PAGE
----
This sort of situation is common now. If we can gather more information, we believe that we can make a better decision. And the more important the decision is, the more information we want to gather. The problem is that, in a world of ubiquitous data, there is no end to the information we can gather.

Instead of acting on our decisions, we get stuck in a never-ending process of observation, looking for even more data to refine our decision-making.

Consider it this way: In a world where there were only 10 things to know about anyone, we could create programs if we knew just a handful of things. In a world where there are millions of things to know about someone, how many do we need to know before we start doing something useful?

This is challenging for individual decision-makers like real estate agents or heads of teams. Learning to make decisions when you don’t have all of the potential information is "uncomfortable-making."

This discomfort is increased exponentially as more people get involved in decision-making. This is why it’s harder for larger organizations to adopt data-driven practices.

We experience this changing standard in the form of questions.

"What’s the ROI (return on investment) of social media?" is a classic. Leaders rarely ask about the ROI of the telephone, or having a physical storefront.

But social media, a channel that has become available along with the advent of ubiquitous data, is required to have some specific ROI.

Of course, it’s good to evaluate ROI on programs. But the different standards and the different requirements of which programs do or do not require an ROI are related to the data available and the comfort organizations and individuals have with data-driven decision-making.

Before ubiquitous data, it was possible to appear to know everything there was to know. Now, with so many data points available and new ones becoming available every day, it is no longer possible to appear to know everything. Or at least, it isn’t possible to appear to know everything for very long.

The human factors of loss

As more and more points of data are generated and crammed into burgeoning cloud-based big data storehouses, our comfort with finite and infinite data possibilities will have to change.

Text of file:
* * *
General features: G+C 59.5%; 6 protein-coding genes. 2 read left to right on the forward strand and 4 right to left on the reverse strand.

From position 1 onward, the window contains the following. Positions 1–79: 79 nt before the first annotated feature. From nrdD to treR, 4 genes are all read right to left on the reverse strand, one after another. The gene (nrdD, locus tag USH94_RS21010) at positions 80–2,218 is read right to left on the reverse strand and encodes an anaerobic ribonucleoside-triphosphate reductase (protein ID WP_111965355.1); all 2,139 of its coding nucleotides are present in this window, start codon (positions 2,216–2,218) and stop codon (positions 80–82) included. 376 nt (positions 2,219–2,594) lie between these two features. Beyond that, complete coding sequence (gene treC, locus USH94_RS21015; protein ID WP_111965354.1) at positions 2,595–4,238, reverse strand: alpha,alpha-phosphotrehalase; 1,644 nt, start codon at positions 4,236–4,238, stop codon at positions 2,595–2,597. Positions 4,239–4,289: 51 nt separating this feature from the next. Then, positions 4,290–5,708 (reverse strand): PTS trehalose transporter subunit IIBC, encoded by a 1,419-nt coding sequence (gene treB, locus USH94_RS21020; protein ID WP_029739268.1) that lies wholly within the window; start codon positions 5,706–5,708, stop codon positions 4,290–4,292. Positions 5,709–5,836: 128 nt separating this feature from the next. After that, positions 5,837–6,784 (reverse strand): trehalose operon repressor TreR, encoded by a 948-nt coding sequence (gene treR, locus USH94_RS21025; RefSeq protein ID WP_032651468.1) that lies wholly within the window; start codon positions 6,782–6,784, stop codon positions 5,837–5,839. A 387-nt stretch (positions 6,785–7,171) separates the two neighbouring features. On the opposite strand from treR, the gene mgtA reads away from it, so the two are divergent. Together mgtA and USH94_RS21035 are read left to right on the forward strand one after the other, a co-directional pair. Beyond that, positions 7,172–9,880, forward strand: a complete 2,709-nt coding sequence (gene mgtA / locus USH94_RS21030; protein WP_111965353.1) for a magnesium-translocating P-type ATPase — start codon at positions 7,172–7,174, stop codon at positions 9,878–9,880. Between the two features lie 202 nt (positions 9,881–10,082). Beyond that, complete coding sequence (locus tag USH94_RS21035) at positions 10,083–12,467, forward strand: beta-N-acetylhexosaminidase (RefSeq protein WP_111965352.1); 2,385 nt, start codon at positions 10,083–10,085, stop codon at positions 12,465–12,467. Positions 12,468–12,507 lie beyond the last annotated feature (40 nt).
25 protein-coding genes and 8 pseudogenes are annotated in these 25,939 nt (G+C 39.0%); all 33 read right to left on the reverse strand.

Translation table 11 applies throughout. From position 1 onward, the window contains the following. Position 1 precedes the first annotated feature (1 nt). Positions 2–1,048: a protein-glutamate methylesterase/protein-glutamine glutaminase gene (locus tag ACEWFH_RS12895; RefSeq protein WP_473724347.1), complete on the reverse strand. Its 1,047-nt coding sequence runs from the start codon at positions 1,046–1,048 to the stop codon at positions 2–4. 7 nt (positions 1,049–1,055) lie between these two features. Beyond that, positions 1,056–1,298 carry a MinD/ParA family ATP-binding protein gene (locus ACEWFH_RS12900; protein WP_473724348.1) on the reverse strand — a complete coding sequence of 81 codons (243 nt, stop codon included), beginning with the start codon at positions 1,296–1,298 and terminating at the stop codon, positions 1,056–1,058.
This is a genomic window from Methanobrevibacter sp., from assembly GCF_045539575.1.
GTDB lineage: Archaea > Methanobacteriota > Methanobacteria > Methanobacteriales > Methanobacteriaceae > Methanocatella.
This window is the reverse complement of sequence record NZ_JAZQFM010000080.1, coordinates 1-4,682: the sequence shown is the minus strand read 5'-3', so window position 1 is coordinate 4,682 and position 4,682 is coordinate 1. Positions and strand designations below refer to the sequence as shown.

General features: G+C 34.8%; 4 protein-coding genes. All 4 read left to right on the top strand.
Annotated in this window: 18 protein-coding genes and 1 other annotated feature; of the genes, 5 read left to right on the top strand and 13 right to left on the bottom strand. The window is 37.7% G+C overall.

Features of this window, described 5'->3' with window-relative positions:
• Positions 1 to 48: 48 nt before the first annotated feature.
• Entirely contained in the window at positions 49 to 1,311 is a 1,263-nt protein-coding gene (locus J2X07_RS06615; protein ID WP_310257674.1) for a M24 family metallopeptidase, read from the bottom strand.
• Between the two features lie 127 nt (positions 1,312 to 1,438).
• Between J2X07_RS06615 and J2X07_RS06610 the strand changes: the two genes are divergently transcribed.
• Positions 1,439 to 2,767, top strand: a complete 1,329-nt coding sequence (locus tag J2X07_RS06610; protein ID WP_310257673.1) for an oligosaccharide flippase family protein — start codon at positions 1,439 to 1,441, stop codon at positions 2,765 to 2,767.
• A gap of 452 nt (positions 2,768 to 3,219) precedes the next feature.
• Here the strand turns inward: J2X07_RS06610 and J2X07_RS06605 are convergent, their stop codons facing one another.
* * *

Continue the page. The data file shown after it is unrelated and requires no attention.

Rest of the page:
Of the three big trends in play right now (ubiquitous interface and ubiquitous access being the other two), ubiquitous data forces the most complex set of changes on us as leaders.

The potential exists for us to lose:

  • credibility by not understanding data;
  • initiative by not understanding data quick enough;
  • stability by not understanding data deeply enough;
  • strategic advantage by not using advantage at all.

Right now, the skills required to make sense of piles of data are not commonplace. Few leaders have deep skills in these areas outside of data-specific industries. Even fewer front-line agents and workers have these skills.

Many organizations appear to be satisfied to silo responsibility and understanding of data into a department or a couple of people who may or may not have other responsibilities. That doesn’t cut it.

And the sense of unease that organizations experience around digital initiatives is directly related to how much this approach doesn’t cut it.

Ubiquitous data is, at the core, a human resources challenge. And it isn’t the traditional "I don’t have enough butts in seats to make my business prosper" kind of human resources challenge — it’s a cross-department, cross-hierarchy general data literacy challenge; from the top down or from the bottom up, either way.